14. Silhouette Cameo uses for miniatures. In making my miniature General Store, I wanted a big sign for above the door.  I love the Design Studio software that comes with the Silhouette Cameo so I thought I would design something in there.  Any font that is on your computer comes up as a choice to use in Design Studio.  I knew I wanted letters that didn't have any skinny parts to them, so I scrolled down my list of fonts.and found an old one called PC Wooden.  The letters looks sort of wobbly and not perfect.  Like they might have been hand cut by a customer of the shop, in exchange for some dry goods. My story and I am sticking to it.  Anyway, back to my Silhouette Cameo which is an electric die cutting machine that you use your computer with.  You can check them out at www,SilhouetteAmerica.com  Yes, you can buy .files for your machine to cut out, but their software makes it very easy to design your own items.  In this case I am not designing so much as just typing out the words that I want my machine to cut out. I want some thickness to the letters so once I decided on the size of the letters, I selected the words, right clicked and chose Duplicate.  It made an identical copy.  I moved it under the first words and duplicated 2 more times for a total of 4 General Stores.  Once my machine cuts them out of card stock, I will glue each letter on top of each other to give more thickness to them.  Then I thought "how am I going to line them up nicely?"  Brainstorm here!!  I will just lay the stencil part of where the letters got cut out of on my building and put the glued and painted letters in their proper spots.  I hope you understand that.  Maybe when I get to that point I will take a picture.
     I am thinking I might have to devote a whole page to things to make with a Cameo or other die cut machine.  Any file that you have can be resized so the possibilities are endless.
15. Printie's  When cutting out your printie's, before gluing together, get rid of that ugly white edge.  Just take a minute to run a marker along that white edge.  It will  make your final project look sooo much better.  Try to match up a marker with the color of your item.  If not, I usually use a brown or grey marker to color my white edges.
16. Books from Printie's  If you are making a book from a printie book cover and need pages to fill it, I find it easiest to do an accordion fold for the pages. I measure the height of the book and the depth of the cover. Then I cut a strip of paper just a tiny bit smaller than the height of the book. The length isn't important at this time. Now using the measurement you made of the depth of the cover, mark your strip of paper that measurement. My book happened to work out at 1/2" for the depth. I have a scoring board so I put my paper up against the end and scored every 1/2" until the end. Using a bone folder or something to give a nice crease (butter knife?) crease every fold. Trial fit the pages into your book cover. Does it fit? Maybe needs pages cutout if too full. Or maybe you need to make an other strip of pages to add to this. I wanted my book to look old so I inked, with a marker, all the page edges on 3 sides. I used a gold marker. The fourth side will be up against the binding so it doesn't need inking. Now put a dab of glue in between each page and on the two end pages. Insert into your cover. You might want to hold onto it or put a weight on it. By the way, I use SCOTCH tacky glue. It does't take long for it to set up and dry.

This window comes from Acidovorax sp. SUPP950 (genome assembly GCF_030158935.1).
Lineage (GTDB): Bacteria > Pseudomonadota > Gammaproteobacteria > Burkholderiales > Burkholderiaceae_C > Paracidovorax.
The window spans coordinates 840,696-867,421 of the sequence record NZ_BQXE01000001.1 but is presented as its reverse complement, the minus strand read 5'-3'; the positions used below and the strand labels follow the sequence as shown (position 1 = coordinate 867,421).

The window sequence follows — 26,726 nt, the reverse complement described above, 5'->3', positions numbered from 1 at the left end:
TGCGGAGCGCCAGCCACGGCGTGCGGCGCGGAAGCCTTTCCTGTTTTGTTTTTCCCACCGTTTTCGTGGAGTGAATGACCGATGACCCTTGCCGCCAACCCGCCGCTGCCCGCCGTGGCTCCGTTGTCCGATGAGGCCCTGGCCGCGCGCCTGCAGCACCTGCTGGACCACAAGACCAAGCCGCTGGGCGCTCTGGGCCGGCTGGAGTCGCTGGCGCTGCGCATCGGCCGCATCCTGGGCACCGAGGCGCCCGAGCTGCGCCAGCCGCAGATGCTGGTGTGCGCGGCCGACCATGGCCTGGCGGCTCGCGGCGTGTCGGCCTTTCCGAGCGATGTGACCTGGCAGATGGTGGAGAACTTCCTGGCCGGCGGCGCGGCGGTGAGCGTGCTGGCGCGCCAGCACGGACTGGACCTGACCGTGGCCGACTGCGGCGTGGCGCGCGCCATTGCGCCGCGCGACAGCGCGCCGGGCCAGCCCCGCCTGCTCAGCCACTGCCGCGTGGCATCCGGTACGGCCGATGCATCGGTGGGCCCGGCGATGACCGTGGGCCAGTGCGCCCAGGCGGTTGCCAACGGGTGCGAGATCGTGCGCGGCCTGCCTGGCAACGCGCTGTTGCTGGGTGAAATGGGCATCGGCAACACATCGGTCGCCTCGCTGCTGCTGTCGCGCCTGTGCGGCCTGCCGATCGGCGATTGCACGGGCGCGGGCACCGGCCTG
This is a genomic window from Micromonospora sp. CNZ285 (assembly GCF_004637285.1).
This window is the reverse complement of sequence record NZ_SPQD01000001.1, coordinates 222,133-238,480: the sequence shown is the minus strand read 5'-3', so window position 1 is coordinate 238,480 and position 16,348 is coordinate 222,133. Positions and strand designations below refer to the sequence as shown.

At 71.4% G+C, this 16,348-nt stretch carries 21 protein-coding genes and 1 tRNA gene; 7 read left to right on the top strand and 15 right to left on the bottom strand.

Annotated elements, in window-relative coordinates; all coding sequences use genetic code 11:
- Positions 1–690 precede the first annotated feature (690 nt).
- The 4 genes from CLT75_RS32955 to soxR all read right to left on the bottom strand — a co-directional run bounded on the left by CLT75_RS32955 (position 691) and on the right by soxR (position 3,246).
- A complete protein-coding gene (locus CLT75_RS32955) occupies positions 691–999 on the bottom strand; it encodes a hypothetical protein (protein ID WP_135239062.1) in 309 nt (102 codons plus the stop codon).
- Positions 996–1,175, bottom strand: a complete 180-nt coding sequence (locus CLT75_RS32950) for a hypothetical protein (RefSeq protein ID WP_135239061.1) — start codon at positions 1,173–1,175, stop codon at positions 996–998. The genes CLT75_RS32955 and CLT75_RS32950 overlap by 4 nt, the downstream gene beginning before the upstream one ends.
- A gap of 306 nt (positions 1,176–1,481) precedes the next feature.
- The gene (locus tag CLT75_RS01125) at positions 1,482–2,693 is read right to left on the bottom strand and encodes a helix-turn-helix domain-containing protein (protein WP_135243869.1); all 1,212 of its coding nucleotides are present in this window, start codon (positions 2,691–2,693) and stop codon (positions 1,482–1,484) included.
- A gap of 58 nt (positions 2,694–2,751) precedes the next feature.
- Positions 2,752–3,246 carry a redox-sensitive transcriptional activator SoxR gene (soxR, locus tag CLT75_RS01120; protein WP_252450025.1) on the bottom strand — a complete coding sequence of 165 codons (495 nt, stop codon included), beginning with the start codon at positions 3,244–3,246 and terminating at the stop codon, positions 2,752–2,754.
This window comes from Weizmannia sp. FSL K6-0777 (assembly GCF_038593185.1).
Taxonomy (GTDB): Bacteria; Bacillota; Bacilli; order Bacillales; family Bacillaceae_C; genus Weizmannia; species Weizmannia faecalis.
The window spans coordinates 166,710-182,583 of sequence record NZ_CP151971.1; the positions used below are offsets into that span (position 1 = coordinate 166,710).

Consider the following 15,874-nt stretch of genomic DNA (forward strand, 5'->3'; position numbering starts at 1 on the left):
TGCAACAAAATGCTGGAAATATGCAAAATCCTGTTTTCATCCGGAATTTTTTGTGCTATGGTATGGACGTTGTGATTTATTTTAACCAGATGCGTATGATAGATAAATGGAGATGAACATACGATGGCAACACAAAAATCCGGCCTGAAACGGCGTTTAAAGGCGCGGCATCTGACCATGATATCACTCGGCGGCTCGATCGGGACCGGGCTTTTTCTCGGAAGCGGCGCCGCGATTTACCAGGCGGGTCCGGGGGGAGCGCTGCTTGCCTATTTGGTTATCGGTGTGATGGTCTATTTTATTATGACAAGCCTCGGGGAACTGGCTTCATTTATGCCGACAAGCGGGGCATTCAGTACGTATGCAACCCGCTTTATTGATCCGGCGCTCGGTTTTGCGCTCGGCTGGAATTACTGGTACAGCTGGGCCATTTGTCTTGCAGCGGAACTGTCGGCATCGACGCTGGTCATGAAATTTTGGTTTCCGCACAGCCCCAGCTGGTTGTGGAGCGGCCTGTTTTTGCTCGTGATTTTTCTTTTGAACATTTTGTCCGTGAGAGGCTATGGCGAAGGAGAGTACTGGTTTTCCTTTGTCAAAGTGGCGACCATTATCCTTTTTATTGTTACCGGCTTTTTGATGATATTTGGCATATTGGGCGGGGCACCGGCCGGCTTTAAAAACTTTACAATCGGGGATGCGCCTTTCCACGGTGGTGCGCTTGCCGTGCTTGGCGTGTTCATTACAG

17.Scoring Printie's Yes, I am still working on some printie's. An other thought to share with you about them. Do your score lines BEFORE cutting the item out. I use a bone folder but a not sharp knife will do also. Put your item that needs fold marks onto something with a little give to it. Like your computer mouse pad. Run your tool where you want your fold line and now you will see a slight indentation. Makes it so much easier to fold now. I had a sheet, from ages ago, with tiny Barbie doll boxes on it. I noticed that they were pre-scored. I still had to cut them out and glue them together.
18. Faux Painting My father taught me a trick a long, long time ago. To make a print of a picture look as though it has really been painted, put a coat of Mod Podge on it making sure your brush stokes are visible. You might have to wait until the coat of Mod Podge is a bit tacky, and then dab with your brush, any which way, to make it appear like tiny brush strokes the artist would have used.